38Besides these events in the year of Acilius and Piso, a law directed at men convicted of bribery in seeking office was framed by the consuls themselves, to the effect that any such person should neither hold office nor be a senator, and should incur a fine besides. 2For now that the power of the tribunes had been restored to its ancient status, and many of those whose names had been stricken off the list by the censors were aspiring to regain the rank of senator by one means or another, a great many factions and cliques were being formed aiming at all the offices. 3Now the consuls did not take this course because they were displeased at the practice; in fact they themselves were shown to have conducted a vigorous canvass, and Piso had actually been indicted on this charge, but had escaped being brought to trial by bribing one man after another; it was rather because they were forced to it by the senate. 4The reason for this was that one Gaius Cornelius while tribune undertook to lay very severe penalties upon those guilty of bribery, and the populace adopted them. The senate, however, realizing that while excessive punishments have some deterrent force as threats, yet men are not then easily found to accuse or condemn those on trial, since the latter will be in desperate danger, 5whereas moderation encourages many to accusations and does not prevent condemnations, was desirous of modifying his proposition somehow, and bade the consuls frame it as a law. 39But since the elections had already been announced, and accordingly no law could be enacted till they were held, and the canvassers were doing much mischief in the meanwhile, to such an extent even that assassinations occurred, the senators voted that the law should be introduced before the elections and that a body-guard should be given to the consuls. 2Cornelius, angry at this, proposed that the senators should not be allowed to grant office to any one seeking it in a way not prescribed by law, nor to usurp the people’s right of decision in any other matter. This, indeed, had been the law from very early times, but it was not being observed in practice. 3When a great uproar arose at this, since Piso and a number of the senators opposed him, the crowd broke the consul’s fasces to pieces and threatened to tear him limb from limb. 4Cornelius, accordingly, seeing their violence, dismissed the assembly for the time being before calling for any vote; later he added to the law a provision that the senate should invariably pass a preliminary decree concerning these matters and that it should be necessary for this decree to be ratified by the people. 40So he secured the passage of both that law and another now to be explained.
The praetors themselves had always compiled and published the principles of law according to which they intended to try cases; for the decrees regarding contracts had not all yet been laid down. 2Now since they were not in the habit of doing this once for all and did not observe the rules as written, but often made changes in them, many of which were introduced out of favour or out of hatred of some one, he moved that they should at the very outset announce the principles they would follow, and not swerve from them at all. 3In fine, the Romans were so concerned at that time to prevent bribery, that in addition to punishing those convicted they even honoured the accusers. For instance, after Marcus Cotta had dismissed the quaestor Publius Oppius because of bribery and suspicion of conspiracy, though he himself had made great profit out of Bithynia, 4they elevated Gaius Carbo, his accuser, to consular honours, although he had served only as tribune. But when Carbo himself later became governor of Bithynia and erred no less than Cotta, he was in his turn accused by Cotta’s son and convicted. 5Some persons, of course, can more easily censure others than admonish themselves, and when it comes to their own case do very readily the things for which they think their neighbours deserving of punishment. Hence they cannot, from the mere fact that they accuse others, inspire confidence in their own hatred of the acts in question. 41Lucius Lucullus, on the other hand, after finishing his term of office as praetor urbanus, and being chosen by lot thereafter to serve as governor of Sardinia, declined the province, detesting the business because of the many whose administration of affairs in foreign lands was anything but honest. That he was of a mild disposition he had given the fullest proof. 2For when Acilius once commanded that the chair on which he sat while hearing cases should be broken in pieces because Lucullus, on seeing Acilius pass by, had not risen, the praetor not only did not give way to rage, but thereupon both he himself and his colleagues on his account gave their decision standing.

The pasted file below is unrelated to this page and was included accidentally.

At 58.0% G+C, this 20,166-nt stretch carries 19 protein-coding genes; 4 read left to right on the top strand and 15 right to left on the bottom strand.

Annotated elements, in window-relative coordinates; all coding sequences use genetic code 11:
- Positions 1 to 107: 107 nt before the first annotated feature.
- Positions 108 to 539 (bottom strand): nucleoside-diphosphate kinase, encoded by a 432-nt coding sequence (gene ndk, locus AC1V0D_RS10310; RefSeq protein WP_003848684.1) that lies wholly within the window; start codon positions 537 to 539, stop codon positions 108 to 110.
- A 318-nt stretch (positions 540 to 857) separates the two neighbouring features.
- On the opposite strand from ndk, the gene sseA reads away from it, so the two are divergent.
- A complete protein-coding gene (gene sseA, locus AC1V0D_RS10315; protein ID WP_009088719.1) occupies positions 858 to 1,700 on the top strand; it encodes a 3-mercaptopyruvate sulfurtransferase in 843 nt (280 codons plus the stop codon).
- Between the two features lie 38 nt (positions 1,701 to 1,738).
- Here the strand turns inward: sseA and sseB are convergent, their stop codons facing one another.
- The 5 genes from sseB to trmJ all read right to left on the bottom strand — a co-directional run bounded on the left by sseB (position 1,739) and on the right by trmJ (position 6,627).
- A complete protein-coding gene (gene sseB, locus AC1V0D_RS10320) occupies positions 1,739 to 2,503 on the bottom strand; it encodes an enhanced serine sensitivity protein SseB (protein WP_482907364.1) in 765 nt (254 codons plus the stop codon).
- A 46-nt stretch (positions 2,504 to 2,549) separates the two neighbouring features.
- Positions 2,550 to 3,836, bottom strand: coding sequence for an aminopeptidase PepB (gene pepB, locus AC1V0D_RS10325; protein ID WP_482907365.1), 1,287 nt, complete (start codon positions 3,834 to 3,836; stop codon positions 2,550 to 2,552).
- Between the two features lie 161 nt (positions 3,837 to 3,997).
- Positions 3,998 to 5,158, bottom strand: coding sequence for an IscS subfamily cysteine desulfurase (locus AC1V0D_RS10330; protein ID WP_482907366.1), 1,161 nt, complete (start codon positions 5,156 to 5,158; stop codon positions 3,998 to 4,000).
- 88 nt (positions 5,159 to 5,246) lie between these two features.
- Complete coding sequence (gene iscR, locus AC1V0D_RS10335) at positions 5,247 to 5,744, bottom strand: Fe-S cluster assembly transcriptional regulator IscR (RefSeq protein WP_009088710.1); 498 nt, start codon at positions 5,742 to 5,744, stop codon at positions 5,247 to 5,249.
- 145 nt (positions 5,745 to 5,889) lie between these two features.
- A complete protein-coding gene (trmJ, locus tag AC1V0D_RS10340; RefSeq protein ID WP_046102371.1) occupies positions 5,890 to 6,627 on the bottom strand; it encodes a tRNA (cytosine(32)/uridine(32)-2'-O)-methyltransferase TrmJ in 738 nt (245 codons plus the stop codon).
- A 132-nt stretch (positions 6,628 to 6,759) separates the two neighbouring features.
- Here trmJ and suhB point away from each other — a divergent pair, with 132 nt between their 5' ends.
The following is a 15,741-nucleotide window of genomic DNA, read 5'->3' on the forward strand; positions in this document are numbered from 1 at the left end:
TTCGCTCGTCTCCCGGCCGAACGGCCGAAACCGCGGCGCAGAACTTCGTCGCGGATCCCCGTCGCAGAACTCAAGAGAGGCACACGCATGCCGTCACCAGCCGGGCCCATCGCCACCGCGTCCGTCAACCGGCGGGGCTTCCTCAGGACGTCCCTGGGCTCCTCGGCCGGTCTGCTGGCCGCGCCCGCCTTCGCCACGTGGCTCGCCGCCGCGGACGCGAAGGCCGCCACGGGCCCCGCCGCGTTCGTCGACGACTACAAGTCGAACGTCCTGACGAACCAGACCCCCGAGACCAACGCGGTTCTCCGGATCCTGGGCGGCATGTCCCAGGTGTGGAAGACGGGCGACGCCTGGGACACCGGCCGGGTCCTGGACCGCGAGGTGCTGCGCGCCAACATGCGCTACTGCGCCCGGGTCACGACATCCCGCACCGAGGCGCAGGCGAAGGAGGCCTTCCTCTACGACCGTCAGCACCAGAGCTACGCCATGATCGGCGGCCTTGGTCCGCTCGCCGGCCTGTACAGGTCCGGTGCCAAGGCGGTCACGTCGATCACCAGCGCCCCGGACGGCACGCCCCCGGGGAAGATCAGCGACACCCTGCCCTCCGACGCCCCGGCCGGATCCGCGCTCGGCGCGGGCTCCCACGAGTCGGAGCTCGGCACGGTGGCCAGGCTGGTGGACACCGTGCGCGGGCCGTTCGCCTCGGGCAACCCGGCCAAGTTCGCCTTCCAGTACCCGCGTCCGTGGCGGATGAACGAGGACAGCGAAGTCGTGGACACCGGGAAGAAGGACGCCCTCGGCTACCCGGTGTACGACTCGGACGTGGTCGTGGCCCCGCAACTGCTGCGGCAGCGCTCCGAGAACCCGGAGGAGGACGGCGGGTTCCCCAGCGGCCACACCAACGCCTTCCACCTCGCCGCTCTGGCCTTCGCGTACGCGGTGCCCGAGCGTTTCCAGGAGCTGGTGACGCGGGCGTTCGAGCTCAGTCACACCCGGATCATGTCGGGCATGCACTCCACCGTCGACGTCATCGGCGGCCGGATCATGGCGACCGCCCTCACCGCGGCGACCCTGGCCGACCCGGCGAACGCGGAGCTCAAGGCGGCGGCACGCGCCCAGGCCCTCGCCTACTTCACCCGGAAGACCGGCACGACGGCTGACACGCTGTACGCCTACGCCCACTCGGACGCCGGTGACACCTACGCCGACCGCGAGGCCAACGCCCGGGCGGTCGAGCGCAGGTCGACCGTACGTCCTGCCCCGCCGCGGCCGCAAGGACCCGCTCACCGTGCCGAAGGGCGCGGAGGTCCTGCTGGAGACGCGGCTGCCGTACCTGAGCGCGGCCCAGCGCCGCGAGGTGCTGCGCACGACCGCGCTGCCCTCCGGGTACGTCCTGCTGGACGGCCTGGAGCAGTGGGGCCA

42Roscius likewise introduced a law, and so did Gaius Manilius, at the time when the latter was tribune. The former received some praise for his, which marked off sharply the seats of the knights in the theatres from the other locations; 2but Manilius came near having to stand trial. He had granted the class of freedmen the right to vote with those who had freed them; this he did on the very last day of the year toward evening, after suborning some of the populace. 3The senate learned of it immediately on the following day, the first of the month, the day on which Lucius Tullus and Aemilius Lepidus entered upon their consulship, and it rejected his law. He, then, in fear because the plebs were terribly angry, at first ascribed the idea to Crassus and some others; 4but as no one believed him, he paid court to Pompey even in the latter’s absence, especially because he knew that Gabinius had the greatest influence with him. He went so far as to offer him command of the war against Tigranes and that against Mithridates, and the governorship of Bithynia and Cilicia at the same time. 43Now indignation and opposition were manifest even then on the part of the optimates, particularly because Marcius and Acilius were being removed before the period of their command had expired. 2But the populace, although a little earlier it had sent the proper officials to establish a government over the conquered territory, regarding the war as at an end from the letters which Lucullus sent them, nevertheless voted to do as Manilius proposed. They were urged to this course very strongly by Caesar and Marcus Cicero.